MySQL is an open source database application that creates meaningful structure and accessibility for large amounts of data.. But, with large data comes performance issues. This article will give you performance tuning in MySQL tips in order to boost its performance.
Newer versions come with performance improvements by default, saving you the need to find further solutions to common performance tuning in MySQL issues. It’s typically best to use default or native MySQL performance improvements rather than scripting or configuration files.
MyISAM has fewer advanced features than InnoDB. Overall, MyISAM is less efficient, with fewer native optimisation enhancements. For instance, InnoDB has a clustered index, with data in pages and consecutive physical blocks. If a value is too much to fit onto a page, InnoDB migrates it to a different location, indexing its value — pertinent data stays in the same location on the hard drive, shortening the time to retrieve it.
The processor’s speed shows how fast your machine is. The top command will give you insight into your CPU and memory usage per process — in other words, how your resources are being used. When using MySQL, keep an eye on that particular process as a percentage of usage. Anything too high and the bottleneck is likely your machine, which means it needs to be upgraded.
Adjusting or improving your memory will boost the total RAM in your MySQL server and improve performance. Head to the server configuration section, where you will see the buffer pool size command for optimising memory.
If you’re using HDD for storage, upgrading to a solid-state drive could improve your performance. Keep an eye on how much disk usage MySQL is using compared to other resources. Add more storage if it is substantially disproportionate. Tools like sar or iotop (sysstat package) are good for monitoring disk input vs output rates.
Bottlenecks in the network bandwidth lead to dropped packets, latency, or even complete downtime. You should be able to provide for normal database traffic.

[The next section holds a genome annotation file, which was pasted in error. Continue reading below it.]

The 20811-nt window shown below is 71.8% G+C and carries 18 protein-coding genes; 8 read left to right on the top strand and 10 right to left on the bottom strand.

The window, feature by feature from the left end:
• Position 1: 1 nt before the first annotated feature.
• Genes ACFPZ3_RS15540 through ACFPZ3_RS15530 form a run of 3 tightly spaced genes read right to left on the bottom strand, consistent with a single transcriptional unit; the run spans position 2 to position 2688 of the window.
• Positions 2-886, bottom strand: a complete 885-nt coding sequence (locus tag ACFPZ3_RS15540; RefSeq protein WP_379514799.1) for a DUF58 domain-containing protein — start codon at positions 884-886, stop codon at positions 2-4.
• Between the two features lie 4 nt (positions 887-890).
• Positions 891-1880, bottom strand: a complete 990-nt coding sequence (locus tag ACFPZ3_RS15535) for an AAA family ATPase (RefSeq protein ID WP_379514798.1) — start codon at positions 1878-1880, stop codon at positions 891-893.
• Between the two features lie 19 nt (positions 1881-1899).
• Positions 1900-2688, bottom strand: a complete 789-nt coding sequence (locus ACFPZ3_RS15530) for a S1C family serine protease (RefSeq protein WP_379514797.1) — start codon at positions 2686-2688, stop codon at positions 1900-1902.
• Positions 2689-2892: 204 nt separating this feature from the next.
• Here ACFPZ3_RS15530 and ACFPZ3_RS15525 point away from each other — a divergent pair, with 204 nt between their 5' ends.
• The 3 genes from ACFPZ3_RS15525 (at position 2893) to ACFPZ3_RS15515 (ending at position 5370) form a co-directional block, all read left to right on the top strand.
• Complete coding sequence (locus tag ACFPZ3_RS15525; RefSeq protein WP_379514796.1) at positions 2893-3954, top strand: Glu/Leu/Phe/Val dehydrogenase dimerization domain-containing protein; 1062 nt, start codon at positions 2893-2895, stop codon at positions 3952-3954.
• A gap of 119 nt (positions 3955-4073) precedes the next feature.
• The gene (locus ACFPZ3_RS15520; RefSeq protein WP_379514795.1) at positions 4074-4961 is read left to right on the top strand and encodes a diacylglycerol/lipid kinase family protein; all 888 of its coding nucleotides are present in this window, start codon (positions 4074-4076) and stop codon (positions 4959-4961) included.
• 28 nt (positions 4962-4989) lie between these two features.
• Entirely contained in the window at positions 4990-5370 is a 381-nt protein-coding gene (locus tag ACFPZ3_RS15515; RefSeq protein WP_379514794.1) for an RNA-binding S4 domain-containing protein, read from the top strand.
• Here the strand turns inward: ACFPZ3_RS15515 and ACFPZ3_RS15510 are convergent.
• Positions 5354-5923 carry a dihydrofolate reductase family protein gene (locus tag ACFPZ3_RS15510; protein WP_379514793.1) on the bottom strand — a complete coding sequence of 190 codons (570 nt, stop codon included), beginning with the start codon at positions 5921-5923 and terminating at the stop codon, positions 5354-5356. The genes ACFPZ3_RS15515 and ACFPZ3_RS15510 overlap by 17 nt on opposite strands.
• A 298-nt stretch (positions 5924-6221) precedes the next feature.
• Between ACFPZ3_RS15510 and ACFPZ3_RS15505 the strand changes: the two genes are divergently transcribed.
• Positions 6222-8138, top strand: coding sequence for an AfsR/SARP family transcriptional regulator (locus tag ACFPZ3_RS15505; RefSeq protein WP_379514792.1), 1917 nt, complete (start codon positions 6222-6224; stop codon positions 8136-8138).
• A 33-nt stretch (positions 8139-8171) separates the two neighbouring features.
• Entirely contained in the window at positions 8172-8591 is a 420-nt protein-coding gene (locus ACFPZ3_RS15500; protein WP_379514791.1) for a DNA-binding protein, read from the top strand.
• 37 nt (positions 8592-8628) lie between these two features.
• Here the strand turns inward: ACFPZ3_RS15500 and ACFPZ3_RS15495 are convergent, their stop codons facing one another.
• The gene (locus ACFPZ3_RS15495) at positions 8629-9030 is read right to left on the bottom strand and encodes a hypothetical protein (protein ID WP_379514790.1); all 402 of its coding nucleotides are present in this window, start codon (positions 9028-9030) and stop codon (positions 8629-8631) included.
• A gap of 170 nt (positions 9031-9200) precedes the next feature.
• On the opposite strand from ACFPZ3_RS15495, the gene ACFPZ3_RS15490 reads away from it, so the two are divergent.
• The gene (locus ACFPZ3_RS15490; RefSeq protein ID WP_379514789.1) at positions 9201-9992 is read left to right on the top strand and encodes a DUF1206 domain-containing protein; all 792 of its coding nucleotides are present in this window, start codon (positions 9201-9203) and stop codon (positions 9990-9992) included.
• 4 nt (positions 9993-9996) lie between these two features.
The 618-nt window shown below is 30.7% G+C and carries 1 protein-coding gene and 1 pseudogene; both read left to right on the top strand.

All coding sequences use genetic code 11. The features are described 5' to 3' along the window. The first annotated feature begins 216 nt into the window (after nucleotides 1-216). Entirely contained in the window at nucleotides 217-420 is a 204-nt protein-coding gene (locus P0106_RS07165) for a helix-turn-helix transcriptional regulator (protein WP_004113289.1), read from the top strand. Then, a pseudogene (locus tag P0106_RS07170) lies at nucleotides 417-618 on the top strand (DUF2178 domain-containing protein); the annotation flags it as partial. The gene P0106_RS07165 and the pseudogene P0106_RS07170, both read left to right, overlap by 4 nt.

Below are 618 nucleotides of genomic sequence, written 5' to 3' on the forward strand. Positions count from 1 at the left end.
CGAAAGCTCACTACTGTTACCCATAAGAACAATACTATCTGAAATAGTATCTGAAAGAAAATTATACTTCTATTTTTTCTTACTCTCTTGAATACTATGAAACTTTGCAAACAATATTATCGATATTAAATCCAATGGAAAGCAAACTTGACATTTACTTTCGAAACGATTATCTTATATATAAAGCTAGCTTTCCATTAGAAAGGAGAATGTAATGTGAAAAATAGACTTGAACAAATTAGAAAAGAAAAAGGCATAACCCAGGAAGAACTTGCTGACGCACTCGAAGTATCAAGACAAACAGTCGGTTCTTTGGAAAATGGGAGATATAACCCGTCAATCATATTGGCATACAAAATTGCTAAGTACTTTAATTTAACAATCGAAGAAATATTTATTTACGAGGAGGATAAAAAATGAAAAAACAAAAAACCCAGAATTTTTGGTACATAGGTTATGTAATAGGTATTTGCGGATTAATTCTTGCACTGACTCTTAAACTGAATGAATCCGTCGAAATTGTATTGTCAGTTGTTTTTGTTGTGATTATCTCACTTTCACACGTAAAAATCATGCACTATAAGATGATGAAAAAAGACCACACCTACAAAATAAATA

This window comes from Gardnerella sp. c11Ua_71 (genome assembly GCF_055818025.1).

Adjusting scripts allows for more efficient database queries, MySQL configuration files, and optimal database design.
PRO TIP: tweaking your software configuration can cause more problems than it solves. I recommend only making small changes at the time, testing each time, as this will make it easier to identify issues and overall assess the impact to performance.
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When you query a database, you ask it to retrieve specific data that matches the values you inputted. Be wary of automated queries that may be draining forms in the background. Keep an eye on them using the show processlist function and kill those that are not needed. Some growers take longer than others. If you allow unnecessary MySQL processes to run, these compile and prevent other users from accessing and modifying data.
Our recommendation for the top three automatic performance improvement tools are MySQLTuner, tuning-primer, and PHPMyAdmin Adviser. The first tool, MySQLTuner, is most handy with modern MySQL databases. It finds sections that can be optimised, recommending adjustments, and is compatible with MySQL 8.x. The other two do similar functions although tuning-primer is older, made for MySQL 5.5 to 5.7.
Again, make sure you only make incremental changes here. We are going to adjust the /etc/mysql/my.cnf file.